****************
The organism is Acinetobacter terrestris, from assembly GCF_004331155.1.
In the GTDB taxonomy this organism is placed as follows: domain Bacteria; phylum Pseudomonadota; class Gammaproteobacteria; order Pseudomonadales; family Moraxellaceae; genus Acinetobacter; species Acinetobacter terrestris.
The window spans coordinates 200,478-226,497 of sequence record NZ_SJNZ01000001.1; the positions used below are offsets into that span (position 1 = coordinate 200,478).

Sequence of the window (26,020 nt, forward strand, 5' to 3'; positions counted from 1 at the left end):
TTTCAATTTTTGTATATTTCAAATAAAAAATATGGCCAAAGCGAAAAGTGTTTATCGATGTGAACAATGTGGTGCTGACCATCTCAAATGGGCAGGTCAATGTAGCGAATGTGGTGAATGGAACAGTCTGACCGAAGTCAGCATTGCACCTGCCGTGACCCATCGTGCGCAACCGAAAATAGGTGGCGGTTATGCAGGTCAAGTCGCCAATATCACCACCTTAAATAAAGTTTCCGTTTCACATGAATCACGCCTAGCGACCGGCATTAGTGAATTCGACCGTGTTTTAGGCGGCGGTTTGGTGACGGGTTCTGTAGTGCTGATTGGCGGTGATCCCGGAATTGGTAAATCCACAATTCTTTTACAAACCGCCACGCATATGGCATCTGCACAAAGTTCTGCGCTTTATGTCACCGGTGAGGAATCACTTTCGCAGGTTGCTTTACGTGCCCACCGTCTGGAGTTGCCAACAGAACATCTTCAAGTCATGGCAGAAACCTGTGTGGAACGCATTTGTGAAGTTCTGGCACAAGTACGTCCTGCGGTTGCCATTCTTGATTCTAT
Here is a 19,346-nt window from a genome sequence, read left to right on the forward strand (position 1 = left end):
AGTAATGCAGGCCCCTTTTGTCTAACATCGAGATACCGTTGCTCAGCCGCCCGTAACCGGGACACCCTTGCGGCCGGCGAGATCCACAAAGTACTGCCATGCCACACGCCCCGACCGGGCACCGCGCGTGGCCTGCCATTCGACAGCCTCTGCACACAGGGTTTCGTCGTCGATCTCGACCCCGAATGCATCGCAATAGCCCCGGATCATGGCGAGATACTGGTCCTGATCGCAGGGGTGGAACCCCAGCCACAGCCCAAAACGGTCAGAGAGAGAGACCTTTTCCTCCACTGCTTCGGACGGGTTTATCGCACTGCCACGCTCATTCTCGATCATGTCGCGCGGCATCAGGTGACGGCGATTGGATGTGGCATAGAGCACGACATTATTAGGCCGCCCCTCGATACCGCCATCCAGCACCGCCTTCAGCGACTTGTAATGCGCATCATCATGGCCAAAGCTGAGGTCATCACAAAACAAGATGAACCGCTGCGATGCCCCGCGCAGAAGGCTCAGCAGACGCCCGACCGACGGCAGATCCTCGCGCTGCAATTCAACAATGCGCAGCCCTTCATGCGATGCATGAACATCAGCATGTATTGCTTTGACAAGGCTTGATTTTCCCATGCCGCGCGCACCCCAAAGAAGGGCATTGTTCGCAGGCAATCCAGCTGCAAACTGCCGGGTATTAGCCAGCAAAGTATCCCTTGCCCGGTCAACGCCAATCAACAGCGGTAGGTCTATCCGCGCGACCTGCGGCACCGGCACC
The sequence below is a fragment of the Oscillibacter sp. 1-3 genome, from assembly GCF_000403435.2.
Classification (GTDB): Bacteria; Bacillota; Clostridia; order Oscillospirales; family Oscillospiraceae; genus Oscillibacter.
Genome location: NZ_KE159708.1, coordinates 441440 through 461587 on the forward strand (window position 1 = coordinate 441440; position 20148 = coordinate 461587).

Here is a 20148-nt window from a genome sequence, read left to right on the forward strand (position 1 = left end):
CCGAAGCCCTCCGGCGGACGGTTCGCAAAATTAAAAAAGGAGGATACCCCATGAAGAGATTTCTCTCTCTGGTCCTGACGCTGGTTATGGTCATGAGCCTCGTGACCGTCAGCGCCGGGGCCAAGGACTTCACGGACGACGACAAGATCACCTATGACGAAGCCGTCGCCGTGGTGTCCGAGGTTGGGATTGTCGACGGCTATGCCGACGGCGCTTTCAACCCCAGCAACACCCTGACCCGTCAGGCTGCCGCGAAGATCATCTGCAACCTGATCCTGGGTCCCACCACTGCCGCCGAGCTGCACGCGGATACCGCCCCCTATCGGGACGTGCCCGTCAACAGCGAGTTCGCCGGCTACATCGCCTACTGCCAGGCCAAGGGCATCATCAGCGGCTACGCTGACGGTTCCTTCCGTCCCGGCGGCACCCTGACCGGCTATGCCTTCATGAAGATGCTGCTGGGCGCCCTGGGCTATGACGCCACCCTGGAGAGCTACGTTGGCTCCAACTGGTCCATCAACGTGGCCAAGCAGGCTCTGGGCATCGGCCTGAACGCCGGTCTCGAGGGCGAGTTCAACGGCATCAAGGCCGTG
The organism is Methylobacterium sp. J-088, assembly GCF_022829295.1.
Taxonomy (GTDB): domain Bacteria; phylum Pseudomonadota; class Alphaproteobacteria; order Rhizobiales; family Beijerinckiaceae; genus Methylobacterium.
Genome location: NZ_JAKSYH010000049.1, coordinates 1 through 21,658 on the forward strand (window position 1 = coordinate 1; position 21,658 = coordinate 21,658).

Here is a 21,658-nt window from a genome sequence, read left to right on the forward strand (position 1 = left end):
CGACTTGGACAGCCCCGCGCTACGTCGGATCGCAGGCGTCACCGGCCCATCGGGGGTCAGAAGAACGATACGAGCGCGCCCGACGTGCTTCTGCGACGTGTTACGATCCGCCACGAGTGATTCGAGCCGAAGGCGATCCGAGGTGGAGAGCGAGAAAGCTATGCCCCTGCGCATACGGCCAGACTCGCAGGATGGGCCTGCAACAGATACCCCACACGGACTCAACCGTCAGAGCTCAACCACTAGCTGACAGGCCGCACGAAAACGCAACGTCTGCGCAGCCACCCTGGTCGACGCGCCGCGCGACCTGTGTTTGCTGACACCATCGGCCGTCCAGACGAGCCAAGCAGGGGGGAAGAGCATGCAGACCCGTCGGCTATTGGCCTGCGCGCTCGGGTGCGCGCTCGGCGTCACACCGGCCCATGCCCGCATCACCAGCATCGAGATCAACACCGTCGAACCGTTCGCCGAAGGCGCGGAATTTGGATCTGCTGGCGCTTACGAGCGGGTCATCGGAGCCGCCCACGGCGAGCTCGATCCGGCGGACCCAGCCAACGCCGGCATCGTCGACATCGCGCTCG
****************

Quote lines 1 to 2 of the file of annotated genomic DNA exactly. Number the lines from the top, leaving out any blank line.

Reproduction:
The organism is Acinetobacter terrestris, from assembly GCF_004331155.1.
In the GTDB taxonomy this organism is placed as follows: domain Bacteria; phylum Pseudomonadota; class Gammaproteobacteria; order Pseudomonadales; family Moraxellaceae; genus Acinetobacter; species Acinetobacter terrestris.